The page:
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HUD announces a foreclosure moratorium in flooded Shelby County

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By : John Smith    99 or more times read
Memphis, Tennessee has had more than its fair share of floods over the years, and these days in County Shelby the homeowners seem to be going underwater at least as frequently as their houses.

This is making recovery from the forces of nature that struck earlier this month even more complicated than usual – American households already underwater financially may see the value of their investments dip further as the markets react to the risk of more water damage in the future.

Just before the rains came, HUD Secretary Shaun Donovan toured the area and went on record as saying “A key part of the work that we’ve been doing in the administration is to stabilize the housing market. As I think the president often says, we have to be able to walk and chew gum at the same time.”

Shaun Donovan has just announced a 90 day period of foreclosure grace affecting all HUD lenders in the ravaged areas. Breaking news indicates that $15 million in CDBG Grants may also be re-directed to the clear-up effort.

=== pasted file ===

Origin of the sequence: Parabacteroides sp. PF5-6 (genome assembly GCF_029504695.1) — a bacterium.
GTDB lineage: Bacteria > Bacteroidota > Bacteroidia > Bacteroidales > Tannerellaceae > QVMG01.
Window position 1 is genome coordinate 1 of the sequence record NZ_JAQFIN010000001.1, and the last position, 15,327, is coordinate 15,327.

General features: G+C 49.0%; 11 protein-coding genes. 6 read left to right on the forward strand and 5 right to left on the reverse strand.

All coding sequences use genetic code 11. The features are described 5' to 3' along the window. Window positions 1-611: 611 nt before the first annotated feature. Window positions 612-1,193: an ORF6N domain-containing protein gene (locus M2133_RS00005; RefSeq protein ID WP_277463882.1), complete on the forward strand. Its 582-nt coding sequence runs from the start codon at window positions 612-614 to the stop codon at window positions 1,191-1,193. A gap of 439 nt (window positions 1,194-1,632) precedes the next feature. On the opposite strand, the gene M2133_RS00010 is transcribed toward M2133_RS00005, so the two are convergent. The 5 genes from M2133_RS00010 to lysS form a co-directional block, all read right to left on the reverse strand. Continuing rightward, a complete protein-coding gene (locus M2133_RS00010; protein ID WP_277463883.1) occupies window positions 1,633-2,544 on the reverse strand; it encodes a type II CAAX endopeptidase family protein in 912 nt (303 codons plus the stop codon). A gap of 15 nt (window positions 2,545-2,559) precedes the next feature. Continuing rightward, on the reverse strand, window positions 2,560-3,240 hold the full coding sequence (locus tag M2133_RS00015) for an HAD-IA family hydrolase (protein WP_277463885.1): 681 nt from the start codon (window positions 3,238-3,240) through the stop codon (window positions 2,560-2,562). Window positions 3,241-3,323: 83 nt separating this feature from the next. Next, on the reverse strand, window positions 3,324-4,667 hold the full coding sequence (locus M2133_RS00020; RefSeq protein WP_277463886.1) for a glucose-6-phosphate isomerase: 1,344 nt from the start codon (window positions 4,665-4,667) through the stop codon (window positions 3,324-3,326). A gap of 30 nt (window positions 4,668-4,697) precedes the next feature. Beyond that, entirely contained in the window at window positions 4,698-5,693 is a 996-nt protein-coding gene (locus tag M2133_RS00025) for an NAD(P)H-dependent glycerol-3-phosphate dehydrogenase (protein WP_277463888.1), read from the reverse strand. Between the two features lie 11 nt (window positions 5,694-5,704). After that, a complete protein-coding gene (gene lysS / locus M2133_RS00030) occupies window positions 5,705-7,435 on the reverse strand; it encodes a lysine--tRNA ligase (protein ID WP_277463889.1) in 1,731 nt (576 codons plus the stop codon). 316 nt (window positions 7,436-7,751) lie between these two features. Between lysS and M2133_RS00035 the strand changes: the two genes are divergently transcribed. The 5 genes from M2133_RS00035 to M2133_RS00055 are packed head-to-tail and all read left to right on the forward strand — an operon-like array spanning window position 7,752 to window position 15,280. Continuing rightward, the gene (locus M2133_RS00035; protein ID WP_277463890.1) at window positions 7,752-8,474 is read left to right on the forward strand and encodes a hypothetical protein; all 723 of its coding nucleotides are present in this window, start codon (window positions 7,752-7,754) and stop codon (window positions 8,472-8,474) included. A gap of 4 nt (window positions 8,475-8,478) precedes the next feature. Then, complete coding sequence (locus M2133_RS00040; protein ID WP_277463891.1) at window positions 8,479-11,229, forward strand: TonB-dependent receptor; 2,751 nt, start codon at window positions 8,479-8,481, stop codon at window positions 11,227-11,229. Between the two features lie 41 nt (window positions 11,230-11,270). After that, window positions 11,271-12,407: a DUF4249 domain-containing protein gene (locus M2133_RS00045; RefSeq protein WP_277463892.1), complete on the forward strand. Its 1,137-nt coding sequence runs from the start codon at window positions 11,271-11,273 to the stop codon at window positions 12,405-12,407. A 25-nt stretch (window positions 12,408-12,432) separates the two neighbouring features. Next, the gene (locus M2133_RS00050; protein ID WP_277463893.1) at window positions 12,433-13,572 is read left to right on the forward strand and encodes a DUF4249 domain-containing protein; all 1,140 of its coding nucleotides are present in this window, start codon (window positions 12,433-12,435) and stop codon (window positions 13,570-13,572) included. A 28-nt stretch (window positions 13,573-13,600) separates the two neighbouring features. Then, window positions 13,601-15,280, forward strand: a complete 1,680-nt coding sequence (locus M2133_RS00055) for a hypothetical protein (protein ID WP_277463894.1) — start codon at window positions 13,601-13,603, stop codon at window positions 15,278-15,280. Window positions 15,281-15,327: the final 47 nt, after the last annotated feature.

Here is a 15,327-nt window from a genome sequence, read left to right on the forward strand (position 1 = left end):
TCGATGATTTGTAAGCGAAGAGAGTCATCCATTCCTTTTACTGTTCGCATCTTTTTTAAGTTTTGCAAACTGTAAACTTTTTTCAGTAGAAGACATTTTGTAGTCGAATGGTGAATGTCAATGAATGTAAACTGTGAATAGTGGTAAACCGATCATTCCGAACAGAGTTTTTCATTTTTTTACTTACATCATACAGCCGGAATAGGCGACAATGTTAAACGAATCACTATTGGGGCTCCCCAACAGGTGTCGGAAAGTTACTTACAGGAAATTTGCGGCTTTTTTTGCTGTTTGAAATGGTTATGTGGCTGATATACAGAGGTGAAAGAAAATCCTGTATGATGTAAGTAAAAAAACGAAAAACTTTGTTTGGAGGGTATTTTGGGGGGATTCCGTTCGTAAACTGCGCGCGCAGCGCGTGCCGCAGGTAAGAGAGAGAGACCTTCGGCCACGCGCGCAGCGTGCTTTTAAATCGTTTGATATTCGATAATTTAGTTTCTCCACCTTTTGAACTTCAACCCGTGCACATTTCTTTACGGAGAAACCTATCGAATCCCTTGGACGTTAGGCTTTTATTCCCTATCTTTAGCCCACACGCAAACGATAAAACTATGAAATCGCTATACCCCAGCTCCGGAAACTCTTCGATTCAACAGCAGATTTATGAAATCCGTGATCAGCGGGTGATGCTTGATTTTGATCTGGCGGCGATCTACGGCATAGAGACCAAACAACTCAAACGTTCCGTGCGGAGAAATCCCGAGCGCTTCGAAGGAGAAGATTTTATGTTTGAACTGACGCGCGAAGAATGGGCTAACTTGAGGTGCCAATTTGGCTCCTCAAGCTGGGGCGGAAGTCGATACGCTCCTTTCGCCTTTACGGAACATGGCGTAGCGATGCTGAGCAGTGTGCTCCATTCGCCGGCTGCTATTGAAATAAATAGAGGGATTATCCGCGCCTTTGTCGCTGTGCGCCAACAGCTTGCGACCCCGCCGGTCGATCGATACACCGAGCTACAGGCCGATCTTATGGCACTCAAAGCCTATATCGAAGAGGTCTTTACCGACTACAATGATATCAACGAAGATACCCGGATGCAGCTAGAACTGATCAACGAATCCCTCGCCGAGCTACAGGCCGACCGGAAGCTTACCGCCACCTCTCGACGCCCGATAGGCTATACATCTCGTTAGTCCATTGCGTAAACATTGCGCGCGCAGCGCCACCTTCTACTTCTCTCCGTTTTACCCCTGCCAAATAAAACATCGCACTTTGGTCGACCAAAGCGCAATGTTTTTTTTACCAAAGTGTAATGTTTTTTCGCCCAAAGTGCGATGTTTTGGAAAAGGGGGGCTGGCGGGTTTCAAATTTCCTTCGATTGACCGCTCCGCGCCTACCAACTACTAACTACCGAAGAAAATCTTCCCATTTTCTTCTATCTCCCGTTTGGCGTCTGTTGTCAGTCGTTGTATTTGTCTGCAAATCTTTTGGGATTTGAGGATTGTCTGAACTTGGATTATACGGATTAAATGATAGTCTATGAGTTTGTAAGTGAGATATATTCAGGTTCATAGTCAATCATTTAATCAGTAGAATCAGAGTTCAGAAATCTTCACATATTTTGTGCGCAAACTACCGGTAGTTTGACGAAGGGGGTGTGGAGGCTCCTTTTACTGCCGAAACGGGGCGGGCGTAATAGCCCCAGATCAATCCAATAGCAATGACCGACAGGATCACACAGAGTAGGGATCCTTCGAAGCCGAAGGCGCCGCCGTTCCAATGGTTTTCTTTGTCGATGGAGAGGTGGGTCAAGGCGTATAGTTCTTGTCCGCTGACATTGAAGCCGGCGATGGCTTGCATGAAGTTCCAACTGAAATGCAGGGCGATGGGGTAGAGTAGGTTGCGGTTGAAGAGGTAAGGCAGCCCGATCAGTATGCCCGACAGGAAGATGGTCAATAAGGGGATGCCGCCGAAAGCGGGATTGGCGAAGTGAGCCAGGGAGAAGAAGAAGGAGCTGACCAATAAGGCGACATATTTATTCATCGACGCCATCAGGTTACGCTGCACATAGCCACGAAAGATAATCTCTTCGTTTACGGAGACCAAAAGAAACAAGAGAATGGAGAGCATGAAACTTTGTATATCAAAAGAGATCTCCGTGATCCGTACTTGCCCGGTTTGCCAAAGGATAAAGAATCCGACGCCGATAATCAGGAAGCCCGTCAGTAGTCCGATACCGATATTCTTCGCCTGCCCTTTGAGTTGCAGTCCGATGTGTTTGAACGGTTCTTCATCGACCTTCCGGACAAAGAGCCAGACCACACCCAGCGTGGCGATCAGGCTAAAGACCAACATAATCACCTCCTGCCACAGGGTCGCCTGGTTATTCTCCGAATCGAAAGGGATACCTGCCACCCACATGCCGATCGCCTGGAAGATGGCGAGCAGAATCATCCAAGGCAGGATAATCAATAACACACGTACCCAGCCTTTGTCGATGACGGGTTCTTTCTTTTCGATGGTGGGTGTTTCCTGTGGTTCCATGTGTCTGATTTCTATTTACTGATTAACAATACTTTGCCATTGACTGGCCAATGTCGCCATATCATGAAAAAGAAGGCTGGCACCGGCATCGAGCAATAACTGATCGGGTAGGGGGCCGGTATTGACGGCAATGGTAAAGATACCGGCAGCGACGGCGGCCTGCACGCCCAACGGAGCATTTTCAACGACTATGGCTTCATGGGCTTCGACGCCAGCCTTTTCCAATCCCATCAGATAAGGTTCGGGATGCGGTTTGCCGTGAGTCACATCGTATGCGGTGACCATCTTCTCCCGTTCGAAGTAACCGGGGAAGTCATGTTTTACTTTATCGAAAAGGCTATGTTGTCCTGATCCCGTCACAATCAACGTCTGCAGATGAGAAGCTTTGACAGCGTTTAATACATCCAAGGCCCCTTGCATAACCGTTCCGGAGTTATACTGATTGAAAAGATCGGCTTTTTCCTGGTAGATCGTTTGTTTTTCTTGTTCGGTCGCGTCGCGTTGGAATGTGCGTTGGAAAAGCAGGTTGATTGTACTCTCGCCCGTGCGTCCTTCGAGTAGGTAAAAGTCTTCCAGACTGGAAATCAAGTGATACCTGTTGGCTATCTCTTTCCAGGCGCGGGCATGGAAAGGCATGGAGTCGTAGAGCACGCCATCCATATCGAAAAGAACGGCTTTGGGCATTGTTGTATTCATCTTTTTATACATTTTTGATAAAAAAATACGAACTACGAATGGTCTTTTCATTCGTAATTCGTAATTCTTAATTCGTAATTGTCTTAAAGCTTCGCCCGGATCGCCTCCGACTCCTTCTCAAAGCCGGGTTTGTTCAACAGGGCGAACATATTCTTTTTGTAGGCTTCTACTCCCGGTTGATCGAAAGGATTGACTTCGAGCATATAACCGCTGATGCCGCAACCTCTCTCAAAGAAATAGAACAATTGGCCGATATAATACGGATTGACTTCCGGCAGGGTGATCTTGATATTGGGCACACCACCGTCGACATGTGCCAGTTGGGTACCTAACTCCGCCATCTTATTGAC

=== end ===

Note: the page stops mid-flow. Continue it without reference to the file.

But Mayor Keith McDonald of Bartlett is worried that embattled Shelby homeowners may misunderstand the good intention behind the deal – already the rumor is spreading that their homes may be further bonded in the process.

“They were afraid that somehow this was a loan against their house,” he explained. “I just hope that as we […] deal with those recipients, that we do a really good job of explaining that this is not just a way for us to get a lien against your house and then force you out.”

The HUD Secretary is clear as a bell on how things are going to work in flooded Tennessee. He stresses that a flexible approach is needed in an unpredictable time, and that the administration’s goal of keeping troubled Americans in their homes remains the overall objective.

The flood-recovery money will have to come from HAMP grants already awarded to local government authorities for more traditional purposes – in this case the man from HUD is leaving it up to them to re-juggle their budgets in the light of where the greater local need is found.

Reversing the effects of flooding is not an easy job to do, and it’s likely that the work will still be deep in progress when the housing markets turn. In some places the damage is more serious than usual – this time Bill Creek in Millington went over the top of levees in two places, followed by the Loosahatchie River in full spate. $28 million’s worth of disaster assistance has already been approved in Tennessee, and 18,000 Tennesseans have applied for direct aid.
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